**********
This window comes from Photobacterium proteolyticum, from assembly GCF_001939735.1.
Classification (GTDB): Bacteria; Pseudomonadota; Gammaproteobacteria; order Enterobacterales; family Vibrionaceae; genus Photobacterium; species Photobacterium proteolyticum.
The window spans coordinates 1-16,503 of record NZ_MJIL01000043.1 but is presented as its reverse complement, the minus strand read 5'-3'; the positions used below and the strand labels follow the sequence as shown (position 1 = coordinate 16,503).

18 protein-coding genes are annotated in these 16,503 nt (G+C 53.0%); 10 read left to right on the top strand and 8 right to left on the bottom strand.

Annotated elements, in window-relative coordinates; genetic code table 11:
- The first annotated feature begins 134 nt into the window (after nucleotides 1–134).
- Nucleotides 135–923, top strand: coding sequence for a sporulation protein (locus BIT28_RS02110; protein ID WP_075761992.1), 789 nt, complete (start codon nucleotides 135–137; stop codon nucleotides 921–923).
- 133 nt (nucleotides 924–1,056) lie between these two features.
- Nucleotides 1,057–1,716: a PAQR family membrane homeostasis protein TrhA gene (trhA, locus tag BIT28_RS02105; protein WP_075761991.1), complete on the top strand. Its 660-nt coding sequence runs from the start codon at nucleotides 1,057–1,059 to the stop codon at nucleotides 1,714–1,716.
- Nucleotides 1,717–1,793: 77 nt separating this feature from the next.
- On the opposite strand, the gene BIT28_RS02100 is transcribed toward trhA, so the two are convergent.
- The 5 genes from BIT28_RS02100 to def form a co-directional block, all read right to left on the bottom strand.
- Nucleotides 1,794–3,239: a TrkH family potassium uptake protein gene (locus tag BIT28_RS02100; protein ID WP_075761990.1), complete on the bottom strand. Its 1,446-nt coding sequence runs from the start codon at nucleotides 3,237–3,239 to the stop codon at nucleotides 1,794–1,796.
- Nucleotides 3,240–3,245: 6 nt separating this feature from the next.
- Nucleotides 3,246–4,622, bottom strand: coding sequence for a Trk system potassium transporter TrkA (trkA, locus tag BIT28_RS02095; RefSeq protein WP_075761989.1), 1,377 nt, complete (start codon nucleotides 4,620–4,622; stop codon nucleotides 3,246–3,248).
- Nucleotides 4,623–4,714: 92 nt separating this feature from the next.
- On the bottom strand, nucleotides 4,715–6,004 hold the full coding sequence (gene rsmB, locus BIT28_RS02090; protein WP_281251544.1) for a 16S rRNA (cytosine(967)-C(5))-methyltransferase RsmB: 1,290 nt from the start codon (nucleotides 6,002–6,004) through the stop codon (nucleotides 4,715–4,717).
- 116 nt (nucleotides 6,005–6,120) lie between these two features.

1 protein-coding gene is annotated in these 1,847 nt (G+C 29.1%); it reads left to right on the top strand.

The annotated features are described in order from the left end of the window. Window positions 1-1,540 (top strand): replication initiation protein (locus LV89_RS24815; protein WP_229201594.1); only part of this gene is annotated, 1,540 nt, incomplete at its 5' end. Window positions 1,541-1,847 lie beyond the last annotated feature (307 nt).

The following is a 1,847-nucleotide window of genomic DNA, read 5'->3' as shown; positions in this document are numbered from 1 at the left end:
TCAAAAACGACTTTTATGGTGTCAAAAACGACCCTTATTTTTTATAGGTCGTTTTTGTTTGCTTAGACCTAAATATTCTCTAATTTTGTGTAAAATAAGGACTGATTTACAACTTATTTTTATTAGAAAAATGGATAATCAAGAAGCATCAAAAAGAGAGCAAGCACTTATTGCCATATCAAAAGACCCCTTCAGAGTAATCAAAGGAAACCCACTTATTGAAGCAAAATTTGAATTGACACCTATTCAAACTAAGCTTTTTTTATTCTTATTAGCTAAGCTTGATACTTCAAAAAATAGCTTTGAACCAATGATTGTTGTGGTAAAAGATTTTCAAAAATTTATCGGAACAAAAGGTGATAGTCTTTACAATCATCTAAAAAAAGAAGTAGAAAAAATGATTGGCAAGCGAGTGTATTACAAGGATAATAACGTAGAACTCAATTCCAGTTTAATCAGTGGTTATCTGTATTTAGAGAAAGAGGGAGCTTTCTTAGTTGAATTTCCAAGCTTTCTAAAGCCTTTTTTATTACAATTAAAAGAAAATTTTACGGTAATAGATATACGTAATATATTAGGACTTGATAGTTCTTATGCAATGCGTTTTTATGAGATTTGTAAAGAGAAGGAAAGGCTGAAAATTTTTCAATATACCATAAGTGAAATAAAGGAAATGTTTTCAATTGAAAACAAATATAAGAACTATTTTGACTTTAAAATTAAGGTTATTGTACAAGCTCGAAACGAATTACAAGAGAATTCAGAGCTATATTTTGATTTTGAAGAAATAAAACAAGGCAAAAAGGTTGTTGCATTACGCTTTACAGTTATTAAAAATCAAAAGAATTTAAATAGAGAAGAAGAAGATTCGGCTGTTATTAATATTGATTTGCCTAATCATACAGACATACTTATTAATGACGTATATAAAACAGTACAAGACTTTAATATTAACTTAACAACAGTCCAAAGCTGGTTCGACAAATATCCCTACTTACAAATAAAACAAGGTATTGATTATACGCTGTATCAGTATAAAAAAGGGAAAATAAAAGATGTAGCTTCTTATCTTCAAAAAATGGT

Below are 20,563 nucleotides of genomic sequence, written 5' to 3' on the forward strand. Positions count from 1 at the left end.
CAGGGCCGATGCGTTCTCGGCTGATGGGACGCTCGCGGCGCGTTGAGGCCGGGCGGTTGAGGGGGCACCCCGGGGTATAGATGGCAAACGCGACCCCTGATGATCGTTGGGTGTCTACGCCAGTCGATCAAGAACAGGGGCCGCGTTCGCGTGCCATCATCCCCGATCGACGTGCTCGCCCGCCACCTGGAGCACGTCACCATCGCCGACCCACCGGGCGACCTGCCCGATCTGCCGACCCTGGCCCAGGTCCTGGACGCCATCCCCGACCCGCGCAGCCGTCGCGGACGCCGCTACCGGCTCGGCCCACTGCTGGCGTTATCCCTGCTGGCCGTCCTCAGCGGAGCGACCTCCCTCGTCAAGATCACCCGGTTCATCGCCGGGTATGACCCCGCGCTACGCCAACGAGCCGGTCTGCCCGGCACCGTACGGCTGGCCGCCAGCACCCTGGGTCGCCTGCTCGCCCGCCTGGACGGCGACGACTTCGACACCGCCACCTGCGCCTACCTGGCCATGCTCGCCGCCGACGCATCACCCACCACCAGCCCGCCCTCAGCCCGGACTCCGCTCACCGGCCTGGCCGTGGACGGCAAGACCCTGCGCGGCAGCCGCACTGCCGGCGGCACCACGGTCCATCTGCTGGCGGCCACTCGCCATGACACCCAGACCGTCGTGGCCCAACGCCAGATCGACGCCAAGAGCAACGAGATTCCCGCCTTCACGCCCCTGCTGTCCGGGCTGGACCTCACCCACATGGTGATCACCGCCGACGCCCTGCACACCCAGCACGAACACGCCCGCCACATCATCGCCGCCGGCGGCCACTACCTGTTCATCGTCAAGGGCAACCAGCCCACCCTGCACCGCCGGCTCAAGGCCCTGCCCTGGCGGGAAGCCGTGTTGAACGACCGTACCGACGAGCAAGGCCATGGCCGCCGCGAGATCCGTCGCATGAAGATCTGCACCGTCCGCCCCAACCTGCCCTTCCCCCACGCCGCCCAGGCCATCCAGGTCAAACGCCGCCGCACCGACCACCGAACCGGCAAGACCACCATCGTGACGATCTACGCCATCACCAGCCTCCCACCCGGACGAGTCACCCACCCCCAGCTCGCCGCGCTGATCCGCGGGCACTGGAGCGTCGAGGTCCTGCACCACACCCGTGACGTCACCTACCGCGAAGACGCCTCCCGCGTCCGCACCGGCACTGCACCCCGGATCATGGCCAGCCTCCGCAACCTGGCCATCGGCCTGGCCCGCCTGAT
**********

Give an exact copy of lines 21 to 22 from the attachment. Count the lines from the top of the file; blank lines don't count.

The following is a 1,847-nucleotide window of genomic DNA, read 5'->3' as shown; positions in this document are numbered from 1 at the left end:
TCAAAAACGACTTTTATGGTGTCAAAAACGACCCTTATTTTTTATAGGTCGTTTTTGTTTGCTTAGACCTAAATATTCTCTAATTTTGTGTAAAATAAGGACTGATTTACAACTTATTTTTATTAGAAAAATGGATAATCAAGAAGCATCAAAAAGAGAGCAAGCACTTATTGCCATATCAAAAGACCCCTTCAGAGTAATCAAAGGAAACCCACTTATTGAAGCAAAATTTGAATTGACACCTATTCAAACTAAGCTTTTTTTATTCTTATTAGCTAAGCTTGATACTTCAAAAAATAGCTTTGAACCAATGATTGTTGTGGTAAAAGATTTTCAAAAATTTATCGGAACAAAAGGTGATAGTCTTTACAATCATCTAAAAAAAGAAGTAGAAAAAATGATTGGCAAGCGAGTGTATTACAAGGATAATAACGTAGAACTCAATTCCAGTTTAATCAGTGGTTATCTGTATTTAGAGAAAGAGGGAGCTTTCTTAGTTGAATTTCCAAGCTTTCTAAAGCCTTTTTTATTACAATTAAAAGAAAATTTTACGGTAATAGATATACGTAATATATTAGGACTTGATAGTTCTTATGCAATGCGTTTTTATGAGATTTGTAAAGAGAAGGAAAGGCTGAAAATTTTTCAATATACCATAAGTGAAATAAAGGAAATGTTTTCAATTGAAAACAAATATAAGAACTATTTTGACTTTAAAATTAAGGTTATTGTACAAGCTCGAAACGAATTACAAGAGAATTCAGAGCTATATTTTGATTTTGAAGAAATAAAACAAGGCAAAAAGGTTGTTGCATTACGCTTTACAGTTATTAAAAATCAAAAGAATTTAAATAGAGAAGAAGAAGATTCGGCTGTTATTAATATTGATTTGCCTAATCATACAGACATACTTATTAATGACGTATATAAAACAGTACAAGACTTTAATATTAACTTAACAACAGTCCAAAGCTGGTTCGACAAATATCCCTACTTACAAATAAAACAAGGTATTGATTATACGCTGTATCAGTATAAAAAAGGGAAAATAAAAGATGTAGCTTCTTATCTTCAAAAAATGGT